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Software Engineering, IEEE Transactions on

Issue 4 • Date April 2005

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Displaying Results 1 - 13 of 13
  • [Front cover]

    Publication Year: 2005 , Page(s): c1
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  • [Inside front cover]

    Publication Year: 2005 , Page(s): c2
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  • Guest Editor's Introduction: 2004 IEEE International Symposium on Software Testing and Analysis

    Publication Year: 2005 , Page(s): 273 - 274
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  • Exploiting purity for atomicity

    Publication Year: 2005 , Page(s): 275 - 291
    Cited by:  Papers (5)
    Save to Project icon | Request Permissions | Click to expandAbstract | PDF file iconPDF (1600 KB) |  | HTML iconHTML  

    Multithreaded programs often exhibit erroneous behavior because of unintended interactions between concurrent threads. This paper focuses on the noninterference property of atomicity. A procedure is atomic if, for every execution, there is an equivalent serial execution in which the actions of the atomic procedure are not interleaved with actions of other threads. This key property makes atomic pr... View full abstract»

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  • Robustness testing of Java server applications

    Publication Year: 2005 , Page(s): 292 - 311
    Cited by:  Papers (18)  |  Patents (1)
    Save to Project icon | Request Permissions | Click to expandAbstract | PDF file iconPDF (1704 KB) |  | HTML iconHTML  

    This paper presents a new compile-time analysis that enables a testing methodology for white-box coverage testing of error recovery code (i.e., exception handlers) of server applications written in Java, using compiler-directed fault injection. The analysis allows compiler-generated instrumentation to guide the fault injection and to record the recovery code exercised. (An injected fault is experi... View full abstract»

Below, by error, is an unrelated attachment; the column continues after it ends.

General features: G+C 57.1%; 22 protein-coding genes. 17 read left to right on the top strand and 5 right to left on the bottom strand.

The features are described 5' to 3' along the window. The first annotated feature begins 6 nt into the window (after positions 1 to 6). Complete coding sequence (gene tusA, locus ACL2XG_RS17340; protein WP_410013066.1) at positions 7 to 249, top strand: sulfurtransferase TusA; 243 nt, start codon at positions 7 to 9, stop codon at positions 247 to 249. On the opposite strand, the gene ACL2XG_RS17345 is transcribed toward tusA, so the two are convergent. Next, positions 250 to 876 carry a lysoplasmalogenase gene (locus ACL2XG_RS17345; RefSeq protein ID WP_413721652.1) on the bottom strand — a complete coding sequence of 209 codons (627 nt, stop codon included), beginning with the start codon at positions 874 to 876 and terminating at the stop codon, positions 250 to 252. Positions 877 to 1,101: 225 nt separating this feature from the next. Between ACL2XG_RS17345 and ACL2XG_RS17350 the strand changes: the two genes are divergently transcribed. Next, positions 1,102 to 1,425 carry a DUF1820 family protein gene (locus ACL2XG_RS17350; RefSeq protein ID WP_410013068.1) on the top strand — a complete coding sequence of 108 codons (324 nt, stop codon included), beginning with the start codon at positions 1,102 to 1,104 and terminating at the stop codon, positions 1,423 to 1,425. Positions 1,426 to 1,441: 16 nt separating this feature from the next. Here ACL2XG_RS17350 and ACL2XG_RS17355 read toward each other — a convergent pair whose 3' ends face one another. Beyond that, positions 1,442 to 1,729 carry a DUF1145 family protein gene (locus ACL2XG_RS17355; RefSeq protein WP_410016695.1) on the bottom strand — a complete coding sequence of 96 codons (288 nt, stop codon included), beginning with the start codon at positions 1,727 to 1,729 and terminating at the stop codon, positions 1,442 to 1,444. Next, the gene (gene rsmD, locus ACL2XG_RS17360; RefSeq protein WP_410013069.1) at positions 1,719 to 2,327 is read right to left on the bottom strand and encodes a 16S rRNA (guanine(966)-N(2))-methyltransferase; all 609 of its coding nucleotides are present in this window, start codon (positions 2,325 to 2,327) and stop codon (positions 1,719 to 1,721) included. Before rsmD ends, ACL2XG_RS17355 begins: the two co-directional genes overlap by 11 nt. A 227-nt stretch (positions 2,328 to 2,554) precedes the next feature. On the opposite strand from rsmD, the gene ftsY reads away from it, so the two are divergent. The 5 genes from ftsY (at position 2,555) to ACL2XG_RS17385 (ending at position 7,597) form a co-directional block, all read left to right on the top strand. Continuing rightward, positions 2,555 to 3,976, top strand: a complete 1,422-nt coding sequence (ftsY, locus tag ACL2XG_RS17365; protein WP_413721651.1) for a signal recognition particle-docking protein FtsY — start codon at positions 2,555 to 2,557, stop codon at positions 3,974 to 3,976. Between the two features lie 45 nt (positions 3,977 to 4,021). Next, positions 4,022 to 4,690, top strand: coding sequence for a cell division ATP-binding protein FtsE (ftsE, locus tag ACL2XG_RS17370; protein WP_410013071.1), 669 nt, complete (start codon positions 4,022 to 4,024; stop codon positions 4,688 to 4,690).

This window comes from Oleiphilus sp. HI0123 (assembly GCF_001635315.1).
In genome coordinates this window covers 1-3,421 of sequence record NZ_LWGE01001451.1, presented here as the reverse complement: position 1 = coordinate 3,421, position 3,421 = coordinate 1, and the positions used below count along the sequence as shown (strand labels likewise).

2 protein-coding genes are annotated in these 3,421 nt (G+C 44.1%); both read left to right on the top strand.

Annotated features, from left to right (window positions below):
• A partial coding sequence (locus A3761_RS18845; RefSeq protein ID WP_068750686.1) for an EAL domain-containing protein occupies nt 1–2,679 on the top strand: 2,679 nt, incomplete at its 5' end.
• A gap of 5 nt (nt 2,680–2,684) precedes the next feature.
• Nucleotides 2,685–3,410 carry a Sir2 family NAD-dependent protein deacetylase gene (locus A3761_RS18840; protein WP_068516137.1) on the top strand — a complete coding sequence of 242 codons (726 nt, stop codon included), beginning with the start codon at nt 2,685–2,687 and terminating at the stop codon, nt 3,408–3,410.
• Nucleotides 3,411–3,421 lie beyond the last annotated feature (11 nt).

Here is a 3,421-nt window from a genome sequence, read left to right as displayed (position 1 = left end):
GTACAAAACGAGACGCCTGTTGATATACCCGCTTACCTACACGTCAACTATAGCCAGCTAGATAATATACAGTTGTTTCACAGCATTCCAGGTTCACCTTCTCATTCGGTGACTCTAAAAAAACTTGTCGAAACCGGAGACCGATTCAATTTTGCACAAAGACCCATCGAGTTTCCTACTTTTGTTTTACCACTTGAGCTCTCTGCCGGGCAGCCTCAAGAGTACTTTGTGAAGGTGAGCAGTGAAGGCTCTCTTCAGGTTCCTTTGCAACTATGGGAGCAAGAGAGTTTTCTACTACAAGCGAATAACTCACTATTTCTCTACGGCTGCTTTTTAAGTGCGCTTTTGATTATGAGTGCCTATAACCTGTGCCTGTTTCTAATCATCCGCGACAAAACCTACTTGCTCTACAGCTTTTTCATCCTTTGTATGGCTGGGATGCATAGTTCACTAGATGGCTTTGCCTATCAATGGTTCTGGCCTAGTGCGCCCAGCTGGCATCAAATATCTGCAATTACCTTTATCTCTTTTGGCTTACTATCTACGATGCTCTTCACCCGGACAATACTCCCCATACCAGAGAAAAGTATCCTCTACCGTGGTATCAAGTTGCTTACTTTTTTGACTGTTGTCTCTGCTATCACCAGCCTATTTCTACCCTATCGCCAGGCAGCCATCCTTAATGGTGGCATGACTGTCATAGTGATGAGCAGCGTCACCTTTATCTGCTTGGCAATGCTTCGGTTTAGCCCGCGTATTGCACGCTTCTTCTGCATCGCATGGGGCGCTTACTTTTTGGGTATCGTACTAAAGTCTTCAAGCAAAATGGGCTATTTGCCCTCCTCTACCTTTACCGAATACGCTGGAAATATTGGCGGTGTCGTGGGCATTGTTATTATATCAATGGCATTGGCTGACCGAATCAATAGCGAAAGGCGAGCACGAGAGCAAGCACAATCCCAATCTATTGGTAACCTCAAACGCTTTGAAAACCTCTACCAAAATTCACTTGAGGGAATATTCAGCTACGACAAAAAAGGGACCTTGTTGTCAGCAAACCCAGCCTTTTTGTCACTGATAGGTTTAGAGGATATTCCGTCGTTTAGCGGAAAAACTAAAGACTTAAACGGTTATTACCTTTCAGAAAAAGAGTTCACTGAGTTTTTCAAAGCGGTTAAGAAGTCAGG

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  • Profiling deployed software: assessing strategies and testing opportunities

    Publication Year: 2005 , Page(s): 312 - 327
    Cited by:  Papers (25)  |  Patents (1)
    Save to Project icon | Request Permissions | Click to expandAbstract | PDF file iconPDF (1280 KB) |  | HTML iconHTML  

    An understanding of how software is employed in the field can yield many opportunities for quality improvements. Profiling released software can provide such an understanding. However, profiling released software is difficult due to the potentially large number of deployed sites that must be profiled, the transparency requirements at a user's site, and the remote data collection and deployment man... View full abstract»

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  • Software assurance by bounded exhaustive testing

    Publication Year: 2005 , Page(s): 328 - 339
    Cited by:  Papers (12)
    Save to Project icon | Request Permissions | Click to expandAbstract | PDF file iconPDF (536 KB) |  | HTML iconHTML